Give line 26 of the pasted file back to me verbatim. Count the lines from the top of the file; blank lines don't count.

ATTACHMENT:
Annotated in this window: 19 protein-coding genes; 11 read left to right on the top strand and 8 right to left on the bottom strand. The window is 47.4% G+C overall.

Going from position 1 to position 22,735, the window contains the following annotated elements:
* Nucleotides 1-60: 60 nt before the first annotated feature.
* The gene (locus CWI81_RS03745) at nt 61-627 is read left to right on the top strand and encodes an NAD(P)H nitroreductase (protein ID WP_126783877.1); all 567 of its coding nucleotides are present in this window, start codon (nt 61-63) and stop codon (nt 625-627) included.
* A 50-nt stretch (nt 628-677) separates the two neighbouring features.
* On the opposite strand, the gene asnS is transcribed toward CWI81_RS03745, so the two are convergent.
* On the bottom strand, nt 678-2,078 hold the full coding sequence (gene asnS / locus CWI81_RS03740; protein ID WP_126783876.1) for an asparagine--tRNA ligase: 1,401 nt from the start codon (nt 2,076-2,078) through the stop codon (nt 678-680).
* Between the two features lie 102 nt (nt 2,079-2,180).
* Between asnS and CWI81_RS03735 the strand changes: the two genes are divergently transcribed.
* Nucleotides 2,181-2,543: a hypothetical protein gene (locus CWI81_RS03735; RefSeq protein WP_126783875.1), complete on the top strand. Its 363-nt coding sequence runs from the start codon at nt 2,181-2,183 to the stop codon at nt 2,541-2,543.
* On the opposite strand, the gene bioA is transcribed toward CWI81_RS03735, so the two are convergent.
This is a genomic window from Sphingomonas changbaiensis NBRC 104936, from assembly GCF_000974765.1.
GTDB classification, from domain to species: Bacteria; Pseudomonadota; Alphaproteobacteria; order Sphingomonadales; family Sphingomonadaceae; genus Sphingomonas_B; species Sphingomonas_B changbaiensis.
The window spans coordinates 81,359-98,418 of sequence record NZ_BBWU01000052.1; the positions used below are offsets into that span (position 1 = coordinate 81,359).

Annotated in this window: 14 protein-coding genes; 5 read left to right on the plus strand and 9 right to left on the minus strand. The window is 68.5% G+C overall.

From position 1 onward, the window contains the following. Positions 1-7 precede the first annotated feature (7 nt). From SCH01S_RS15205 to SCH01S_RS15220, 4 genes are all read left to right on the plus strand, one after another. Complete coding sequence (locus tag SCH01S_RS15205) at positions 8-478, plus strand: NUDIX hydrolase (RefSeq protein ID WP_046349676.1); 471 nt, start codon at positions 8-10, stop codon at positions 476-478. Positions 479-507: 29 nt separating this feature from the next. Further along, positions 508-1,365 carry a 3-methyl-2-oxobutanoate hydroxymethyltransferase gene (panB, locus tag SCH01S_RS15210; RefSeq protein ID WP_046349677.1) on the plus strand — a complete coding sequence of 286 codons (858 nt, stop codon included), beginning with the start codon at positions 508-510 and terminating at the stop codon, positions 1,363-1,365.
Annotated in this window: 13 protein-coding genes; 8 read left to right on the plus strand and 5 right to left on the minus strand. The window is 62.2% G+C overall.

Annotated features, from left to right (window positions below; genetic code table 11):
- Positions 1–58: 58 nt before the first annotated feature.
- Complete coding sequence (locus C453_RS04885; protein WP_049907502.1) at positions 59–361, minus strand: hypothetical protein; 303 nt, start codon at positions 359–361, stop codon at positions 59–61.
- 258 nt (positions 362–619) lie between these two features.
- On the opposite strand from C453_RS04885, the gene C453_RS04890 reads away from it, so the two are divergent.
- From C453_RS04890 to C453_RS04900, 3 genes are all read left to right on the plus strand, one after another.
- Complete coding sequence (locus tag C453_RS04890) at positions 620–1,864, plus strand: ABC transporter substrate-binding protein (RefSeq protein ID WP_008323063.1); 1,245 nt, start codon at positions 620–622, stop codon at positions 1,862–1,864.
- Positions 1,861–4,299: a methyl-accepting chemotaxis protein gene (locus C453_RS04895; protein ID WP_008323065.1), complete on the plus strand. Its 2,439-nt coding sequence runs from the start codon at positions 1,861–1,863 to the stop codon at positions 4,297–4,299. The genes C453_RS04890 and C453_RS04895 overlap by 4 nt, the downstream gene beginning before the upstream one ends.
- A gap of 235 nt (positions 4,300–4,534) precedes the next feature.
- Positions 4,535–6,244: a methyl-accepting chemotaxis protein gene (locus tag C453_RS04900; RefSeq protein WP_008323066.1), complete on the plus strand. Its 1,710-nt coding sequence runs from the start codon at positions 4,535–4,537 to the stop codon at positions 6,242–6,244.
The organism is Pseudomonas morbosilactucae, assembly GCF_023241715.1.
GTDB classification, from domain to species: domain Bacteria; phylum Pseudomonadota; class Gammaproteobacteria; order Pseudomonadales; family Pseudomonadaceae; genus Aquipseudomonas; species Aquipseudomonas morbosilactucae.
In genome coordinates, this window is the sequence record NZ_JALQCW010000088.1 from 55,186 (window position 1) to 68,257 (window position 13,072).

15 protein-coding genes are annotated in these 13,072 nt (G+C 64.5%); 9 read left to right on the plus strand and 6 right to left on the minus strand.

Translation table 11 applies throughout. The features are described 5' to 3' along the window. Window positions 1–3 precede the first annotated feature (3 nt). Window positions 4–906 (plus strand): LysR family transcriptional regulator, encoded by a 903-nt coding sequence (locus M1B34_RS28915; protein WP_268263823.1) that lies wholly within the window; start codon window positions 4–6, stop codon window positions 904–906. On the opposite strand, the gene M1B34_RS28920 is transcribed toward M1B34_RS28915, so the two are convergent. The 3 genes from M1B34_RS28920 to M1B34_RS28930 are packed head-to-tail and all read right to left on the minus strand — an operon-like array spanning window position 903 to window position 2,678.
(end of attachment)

- A gap of 235 nt (positions 4,300–4,534) precedes the next feature.